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“Trust the process!” – A letter to future parents of Rogers’ patients

07/26/18 01:10:pm

letter.jpgWe ask parents of Rogers patients to pen letters to the parents of future patients. The response we’ve gotten has been heartwarming and astounding. We’ll be sharing the best of them in Insight. This month’s letter comes from parents with a child in an OCD PHP who have some tips and words of encouragement.

Hello Rogers Parents –

First and foremost, remember to give yourself credit that you've taken a significant step towards helping your child get better by bringing them to Rogers’ PHP program for treatment. As parents, we tend to beat ourselves up over past actions and decisions we've made, but know that bringing your child here is truly a testament to your love and commitment to helping your child get better.  

When we first arrived at Rogers we were in crisis. It was a very exhausting, frightening, confusing and anxious time for our family.  It was another chapter in our child's seven-year journey with OCD that was preceded by 5 years of outpatient therapy with limited success. We felt like we were running out of options.

Our first day at Rogers was like finding shelter during a storm. Each staff member was so friendly and welcoming, but most importantly, their obvious confidence and competence provided us with assurance when we were filled with so much uncertainty. We thought our child had a confusing and complicated case.  However our child’s treatment team was able to quickly distill our child’s numerous difficulties down into a few key triggers and get our child working on them immediately. 

The program will take a lot of work, commitment and dedication from your child AND you as their parent. They cannot do it alone. In the beginning your child will hate coming to Rogers. They will hate you for making them come, and most of all they will hate doing the exposures. In order to really get better, your child must do the exposures including the assigned daily homework exposures. The hard work will pay off. Resist the urge to ease your child’s suffering as they perform the exposures because they are so much stronger than we realize and they can handle it!  In time, they will amaze you by sitting through and performing the exposures on their own because they learn to sit with the discomfort and anxiety through consistent repetition at Rogers and at home. They will even further surprise you by coming up with their own exposures one day, but this shouldn’t be a surprise as the goal at Rogers is to teach your child to become their own therapist, which seems like an unlikely outcome, but trust the process!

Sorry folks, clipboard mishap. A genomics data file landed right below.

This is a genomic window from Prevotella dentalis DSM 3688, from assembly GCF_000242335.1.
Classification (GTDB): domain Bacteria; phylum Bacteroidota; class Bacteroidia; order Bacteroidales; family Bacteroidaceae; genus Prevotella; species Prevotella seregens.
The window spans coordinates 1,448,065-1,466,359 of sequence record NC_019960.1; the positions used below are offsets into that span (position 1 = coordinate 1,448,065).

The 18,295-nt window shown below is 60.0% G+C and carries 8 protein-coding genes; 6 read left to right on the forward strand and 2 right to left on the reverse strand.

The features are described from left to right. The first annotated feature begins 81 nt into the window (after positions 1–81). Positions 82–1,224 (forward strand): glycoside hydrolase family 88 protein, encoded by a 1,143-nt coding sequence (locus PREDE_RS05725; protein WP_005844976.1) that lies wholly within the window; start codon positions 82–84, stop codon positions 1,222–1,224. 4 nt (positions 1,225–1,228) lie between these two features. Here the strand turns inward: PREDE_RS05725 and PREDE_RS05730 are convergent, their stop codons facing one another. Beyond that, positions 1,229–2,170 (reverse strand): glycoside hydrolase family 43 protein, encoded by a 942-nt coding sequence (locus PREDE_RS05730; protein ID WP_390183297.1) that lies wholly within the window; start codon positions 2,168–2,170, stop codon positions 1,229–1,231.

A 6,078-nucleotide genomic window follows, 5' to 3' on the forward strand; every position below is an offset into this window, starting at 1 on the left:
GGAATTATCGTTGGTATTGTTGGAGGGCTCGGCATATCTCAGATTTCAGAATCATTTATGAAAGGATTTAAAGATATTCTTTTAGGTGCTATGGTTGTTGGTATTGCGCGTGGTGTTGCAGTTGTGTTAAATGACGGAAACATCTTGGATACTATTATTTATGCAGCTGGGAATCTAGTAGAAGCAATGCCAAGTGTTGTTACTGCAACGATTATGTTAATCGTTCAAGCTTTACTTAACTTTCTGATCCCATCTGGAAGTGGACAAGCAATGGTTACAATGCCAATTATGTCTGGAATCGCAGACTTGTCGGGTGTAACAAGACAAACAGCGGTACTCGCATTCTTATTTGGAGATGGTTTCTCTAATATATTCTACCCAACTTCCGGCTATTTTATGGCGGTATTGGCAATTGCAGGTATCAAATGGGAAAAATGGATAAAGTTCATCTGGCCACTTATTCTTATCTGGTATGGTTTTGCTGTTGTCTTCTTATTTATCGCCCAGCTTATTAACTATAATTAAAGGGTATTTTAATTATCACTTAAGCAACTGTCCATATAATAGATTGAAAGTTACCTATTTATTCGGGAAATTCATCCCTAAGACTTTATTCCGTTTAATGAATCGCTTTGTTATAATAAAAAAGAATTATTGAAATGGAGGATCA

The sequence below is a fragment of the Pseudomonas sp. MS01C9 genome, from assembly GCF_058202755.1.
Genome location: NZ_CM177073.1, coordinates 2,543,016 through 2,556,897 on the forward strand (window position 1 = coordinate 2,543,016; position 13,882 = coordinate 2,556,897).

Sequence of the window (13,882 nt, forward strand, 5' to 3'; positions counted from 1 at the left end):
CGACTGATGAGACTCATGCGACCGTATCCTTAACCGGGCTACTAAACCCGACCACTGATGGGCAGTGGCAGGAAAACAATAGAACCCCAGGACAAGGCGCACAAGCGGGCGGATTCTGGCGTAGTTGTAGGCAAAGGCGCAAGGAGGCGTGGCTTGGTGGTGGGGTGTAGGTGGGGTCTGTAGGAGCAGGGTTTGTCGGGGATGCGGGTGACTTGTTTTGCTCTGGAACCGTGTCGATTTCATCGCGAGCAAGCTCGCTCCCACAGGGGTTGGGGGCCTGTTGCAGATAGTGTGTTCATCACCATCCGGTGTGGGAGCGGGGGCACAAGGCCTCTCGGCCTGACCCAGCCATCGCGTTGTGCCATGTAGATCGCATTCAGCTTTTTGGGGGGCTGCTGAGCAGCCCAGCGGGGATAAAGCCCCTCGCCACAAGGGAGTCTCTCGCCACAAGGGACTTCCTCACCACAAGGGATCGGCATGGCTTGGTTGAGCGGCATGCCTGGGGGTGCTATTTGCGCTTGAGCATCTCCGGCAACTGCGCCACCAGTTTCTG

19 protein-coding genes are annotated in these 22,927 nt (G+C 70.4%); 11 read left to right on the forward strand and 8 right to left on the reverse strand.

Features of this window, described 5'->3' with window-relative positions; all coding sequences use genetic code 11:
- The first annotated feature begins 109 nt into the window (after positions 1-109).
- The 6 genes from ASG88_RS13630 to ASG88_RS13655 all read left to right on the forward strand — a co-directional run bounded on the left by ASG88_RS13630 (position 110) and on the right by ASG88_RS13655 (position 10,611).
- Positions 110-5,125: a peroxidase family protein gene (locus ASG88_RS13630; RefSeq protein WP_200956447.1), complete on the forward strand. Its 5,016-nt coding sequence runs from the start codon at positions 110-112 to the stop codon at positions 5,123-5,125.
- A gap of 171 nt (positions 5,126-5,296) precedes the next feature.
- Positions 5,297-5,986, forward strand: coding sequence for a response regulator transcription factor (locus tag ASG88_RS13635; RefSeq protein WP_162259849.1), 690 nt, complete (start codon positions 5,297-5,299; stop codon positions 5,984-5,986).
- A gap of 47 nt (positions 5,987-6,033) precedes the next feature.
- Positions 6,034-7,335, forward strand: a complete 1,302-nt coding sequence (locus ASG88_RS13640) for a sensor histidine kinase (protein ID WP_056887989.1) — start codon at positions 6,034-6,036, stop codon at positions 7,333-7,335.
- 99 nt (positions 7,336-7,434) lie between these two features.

If your child is at Rogers, OCD has taken over your child’s life and has likely had a significant impact on the rest of the family.  This probably means that exposures are going to be a huge challenge, especially at the beginning.  We want you to know that progress won’t be linear, and that there will be really good days followed by days that are extremely challenging, and on those days, you and/or your child will want to quit.  Don’t give up and model that behavior for your child.  Cheer them on, acknowledge their hard work, and support them and help them to push through the emotional pain and discomfort without accommodating the OCD.  Your child’s therapist will possibly be retraining you as well out of unhelpful behaviors, so be open to their advice and recommendations.  Remember, they are well trained and care greatly about the welfare of your child, and most importantly, they have a plan.  It’s up to your child to follow through on it with your support, of course.

Keep in mind that your child’s treatment team not only supports your child, but they support you, the parent as well. Make the best use of your time here and go to the weekly family therapy sessions and weekly Parent University education class.  Ask questions if you don't understand.  We sure did. 

None of us is born knowing how to deal with OCD.  OCD isn’t your child’s fault and it isn’t your fault, but regardless, we all have to figure out how to manage it.  Luckily, you’re at a very special place made especially for families like us.

Good luck on your journey.

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